“Kinder Morgan is not a financially sound company,” Tonya Bonitatibus, an activist with Savannah Riverkeeper who lives in Augusta, Georgia and was part of the effort against the Palmetto Pipeline, told Ricochet by phone on Monday from Houston. “They’ve lost money in the last couple of quarters, and they’ve backed out of these big projects.”
The coalition that came together in Georgia saw conservative legislators siding with environmental campaigners in opposition to Kinder Morgan. Bill Hitchens, a Republican legislator in the state, explained his constituents’ opposition to the pipeline in an interview with Inside Climate News: "They believe God gave them that property and Kinder Morgan is going to come through and take it away from them through eminent domain so that they can make profit off of it. They just didn't believe it was right that they would have to give up their property to the largest pipeline company in the country that is making billions of dollars so they could make billions of dollars more."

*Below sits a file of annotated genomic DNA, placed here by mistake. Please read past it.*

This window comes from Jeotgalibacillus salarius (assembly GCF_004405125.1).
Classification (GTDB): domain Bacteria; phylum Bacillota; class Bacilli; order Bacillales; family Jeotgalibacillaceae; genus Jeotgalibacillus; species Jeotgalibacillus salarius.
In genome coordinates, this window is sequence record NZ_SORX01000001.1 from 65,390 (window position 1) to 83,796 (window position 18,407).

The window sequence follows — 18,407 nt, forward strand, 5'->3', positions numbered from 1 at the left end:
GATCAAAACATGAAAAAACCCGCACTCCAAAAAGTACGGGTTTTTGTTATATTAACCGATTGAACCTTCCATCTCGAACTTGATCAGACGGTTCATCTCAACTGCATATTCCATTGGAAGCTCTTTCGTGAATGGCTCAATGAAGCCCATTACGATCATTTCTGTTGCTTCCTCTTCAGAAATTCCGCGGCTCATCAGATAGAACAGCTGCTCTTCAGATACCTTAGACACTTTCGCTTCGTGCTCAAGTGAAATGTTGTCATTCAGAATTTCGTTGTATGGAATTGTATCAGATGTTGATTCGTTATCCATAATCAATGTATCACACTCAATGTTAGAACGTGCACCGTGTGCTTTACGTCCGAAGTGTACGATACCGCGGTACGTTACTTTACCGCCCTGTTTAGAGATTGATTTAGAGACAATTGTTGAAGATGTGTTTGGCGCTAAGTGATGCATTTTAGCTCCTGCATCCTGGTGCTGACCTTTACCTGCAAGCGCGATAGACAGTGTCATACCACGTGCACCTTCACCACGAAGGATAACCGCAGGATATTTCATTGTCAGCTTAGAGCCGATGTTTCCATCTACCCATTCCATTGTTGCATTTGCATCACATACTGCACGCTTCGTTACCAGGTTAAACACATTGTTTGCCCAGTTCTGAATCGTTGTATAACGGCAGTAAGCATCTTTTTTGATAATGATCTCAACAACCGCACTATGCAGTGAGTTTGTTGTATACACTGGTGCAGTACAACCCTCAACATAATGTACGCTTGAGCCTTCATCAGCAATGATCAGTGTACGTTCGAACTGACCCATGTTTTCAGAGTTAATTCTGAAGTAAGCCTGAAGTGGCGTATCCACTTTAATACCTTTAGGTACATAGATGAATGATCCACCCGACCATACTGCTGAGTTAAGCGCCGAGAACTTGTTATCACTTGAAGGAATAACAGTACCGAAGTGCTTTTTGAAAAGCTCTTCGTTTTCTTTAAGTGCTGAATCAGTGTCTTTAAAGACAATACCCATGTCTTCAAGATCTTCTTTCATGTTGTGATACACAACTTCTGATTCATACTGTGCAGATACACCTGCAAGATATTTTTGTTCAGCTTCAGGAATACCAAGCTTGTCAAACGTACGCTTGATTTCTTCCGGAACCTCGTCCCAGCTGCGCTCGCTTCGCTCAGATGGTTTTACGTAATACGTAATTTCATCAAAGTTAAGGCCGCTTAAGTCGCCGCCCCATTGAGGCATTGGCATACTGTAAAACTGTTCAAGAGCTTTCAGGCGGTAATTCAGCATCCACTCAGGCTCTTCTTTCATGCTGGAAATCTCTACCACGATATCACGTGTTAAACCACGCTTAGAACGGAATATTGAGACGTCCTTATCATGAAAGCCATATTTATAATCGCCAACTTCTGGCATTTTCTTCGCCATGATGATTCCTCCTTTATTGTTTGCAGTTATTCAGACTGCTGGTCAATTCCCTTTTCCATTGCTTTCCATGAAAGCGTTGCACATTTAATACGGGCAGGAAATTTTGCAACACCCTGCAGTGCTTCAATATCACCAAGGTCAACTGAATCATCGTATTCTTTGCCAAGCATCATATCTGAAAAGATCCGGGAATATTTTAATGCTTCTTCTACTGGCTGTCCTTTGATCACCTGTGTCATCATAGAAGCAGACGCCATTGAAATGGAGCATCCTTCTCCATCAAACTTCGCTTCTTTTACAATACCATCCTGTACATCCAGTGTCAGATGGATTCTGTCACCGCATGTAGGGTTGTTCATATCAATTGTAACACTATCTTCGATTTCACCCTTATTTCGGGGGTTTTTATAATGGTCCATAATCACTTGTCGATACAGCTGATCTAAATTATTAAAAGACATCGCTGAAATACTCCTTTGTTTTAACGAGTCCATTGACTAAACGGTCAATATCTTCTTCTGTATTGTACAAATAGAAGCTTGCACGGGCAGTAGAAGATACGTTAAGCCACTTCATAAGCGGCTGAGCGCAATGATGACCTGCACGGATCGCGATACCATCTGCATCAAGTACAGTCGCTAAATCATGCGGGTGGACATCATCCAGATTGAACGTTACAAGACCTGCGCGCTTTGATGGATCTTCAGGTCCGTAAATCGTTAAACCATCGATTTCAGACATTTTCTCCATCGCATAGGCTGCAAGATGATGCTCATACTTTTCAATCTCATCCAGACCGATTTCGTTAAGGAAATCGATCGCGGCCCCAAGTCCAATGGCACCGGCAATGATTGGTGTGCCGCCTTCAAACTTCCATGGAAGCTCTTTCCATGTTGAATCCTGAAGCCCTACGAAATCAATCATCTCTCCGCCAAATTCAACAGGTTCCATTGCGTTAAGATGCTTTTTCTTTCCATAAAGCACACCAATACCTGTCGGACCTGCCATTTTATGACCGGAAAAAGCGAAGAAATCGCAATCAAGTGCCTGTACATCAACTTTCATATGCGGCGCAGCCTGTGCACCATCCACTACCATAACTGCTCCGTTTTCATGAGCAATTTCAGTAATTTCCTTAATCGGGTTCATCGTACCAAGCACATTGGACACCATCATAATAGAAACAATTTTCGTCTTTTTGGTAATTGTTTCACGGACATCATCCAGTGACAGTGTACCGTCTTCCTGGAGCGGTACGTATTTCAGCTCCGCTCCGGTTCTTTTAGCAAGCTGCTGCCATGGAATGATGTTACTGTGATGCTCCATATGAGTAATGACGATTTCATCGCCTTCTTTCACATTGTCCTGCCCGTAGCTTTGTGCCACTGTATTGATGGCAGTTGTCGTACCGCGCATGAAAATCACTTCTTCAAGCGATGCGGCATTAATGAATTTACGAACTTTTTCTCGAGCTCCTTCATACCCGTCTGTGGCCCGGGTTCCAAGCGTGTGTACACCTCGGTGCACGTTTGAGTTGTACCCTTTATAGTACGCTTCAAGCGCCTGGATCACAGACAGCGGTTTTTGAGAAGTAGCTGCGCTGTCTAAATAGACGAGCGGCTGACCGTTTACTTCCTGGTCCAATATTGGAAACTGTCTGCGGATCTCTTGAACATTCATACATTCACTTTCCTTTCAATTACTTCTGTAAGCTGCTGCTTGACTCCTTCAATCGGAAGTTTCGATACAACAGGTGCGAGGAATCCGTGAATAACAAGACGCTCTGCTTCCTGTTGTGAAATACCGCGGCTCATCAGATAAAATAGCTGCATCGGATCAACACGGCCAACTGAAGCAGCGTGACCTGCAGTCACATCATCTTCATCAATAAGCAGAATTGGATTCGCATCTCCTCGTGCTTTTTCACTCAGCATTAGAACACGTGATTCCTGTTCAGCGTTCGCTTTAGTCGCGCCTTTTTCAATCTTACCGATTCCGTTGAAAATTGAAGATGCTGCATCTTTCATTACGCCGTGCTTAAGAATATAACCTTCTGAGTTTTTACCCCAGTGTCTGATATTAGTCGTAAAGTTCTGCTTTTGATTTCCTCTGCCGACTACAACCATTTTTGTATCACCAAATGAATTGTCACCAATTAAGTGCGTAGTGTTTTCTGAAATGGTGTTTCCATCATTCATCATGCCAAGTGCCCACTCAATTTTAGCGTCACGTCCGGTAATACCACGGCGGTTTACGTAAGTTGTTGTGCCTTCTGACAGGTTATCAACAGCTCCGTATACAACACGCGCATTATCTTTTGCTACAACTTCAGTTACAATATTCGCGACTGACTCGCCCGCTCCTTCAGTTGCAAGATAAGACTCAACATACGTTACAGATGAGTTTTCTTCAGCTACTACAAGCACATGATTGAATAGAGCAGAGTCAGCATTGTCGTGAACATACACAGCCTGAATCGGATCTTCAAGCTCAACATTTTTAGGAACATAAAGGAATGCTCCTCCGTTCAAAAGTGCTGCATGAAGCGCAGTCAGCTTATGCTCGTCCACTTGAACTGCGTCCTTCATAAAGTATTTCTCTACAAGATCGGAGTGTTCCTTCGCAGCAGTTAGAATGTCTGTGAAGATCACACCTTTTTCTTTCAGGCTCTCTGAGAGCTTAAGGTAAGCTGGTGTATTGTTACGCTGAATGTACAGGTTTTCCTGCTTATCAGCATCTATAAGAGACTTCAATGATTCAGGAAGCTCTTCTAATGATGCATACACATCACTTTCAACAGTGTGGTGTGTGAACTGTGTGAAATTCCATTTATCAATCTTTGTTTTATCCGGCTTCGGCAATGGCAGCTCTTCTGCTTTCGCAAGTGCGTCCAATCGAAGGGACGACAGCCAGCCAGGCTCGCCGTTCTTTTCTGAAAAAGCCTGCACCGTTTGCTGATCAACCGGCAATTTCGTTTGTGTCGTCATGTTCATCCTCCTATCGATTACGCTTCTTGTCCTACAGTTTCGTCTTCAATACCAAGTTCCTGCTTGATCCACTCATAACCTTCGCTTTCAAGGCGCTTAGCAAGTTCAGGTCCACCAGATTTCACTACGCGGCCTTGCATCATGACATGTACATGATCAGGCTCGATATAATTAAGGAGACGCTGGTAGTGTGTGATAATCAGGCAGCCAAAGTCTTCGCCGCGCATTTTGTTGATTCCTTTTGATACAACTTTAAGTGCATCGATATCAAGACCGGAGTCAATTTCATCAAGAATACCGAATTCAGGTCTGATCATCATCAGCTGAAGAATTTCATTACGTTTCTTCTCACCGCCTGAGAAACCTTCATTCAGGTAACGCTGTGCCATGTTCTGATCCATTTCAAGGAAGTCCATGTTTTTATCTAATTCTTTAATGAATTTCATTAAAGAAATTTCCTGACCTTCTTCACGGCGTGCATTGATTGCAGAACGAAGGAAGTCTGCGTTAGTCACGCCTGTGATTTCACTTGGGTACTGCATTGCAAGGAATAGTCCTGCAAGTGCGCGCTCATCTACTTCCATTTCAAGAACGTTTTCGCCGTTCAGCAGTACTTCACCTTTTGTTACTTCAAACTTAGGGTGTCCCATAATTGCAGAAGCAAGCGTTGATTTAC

“Basically the pipeline was stopped by a piece of legislation in the the state of Georgia that put a halt to Kinder Morgan’s ability to rely on eminent domain to expropriate private property,” Eugene Kung of West Coast Environmental Law told Ricochet by phone.
Kung travelled with Rueben George to Houston, and was impressed with the diversity of the coalitions who met Monday. He said the activists identified common trends, referencing examples of Kinder Morgan’s sometimes indelicate approach to communities across North America.
“That type of arrogance is kind of getting them in trouble and helping galvanize public opinion against them,” Kung said. “If I was a shareholder with Kinder Morgan, I would be very concerned with how they conducted themselves.”
New pipeline capacity “doesn’t make sense”
The meeting in Houston included local organizers who are familiar with Kinder Morgan and its corporate antecedents.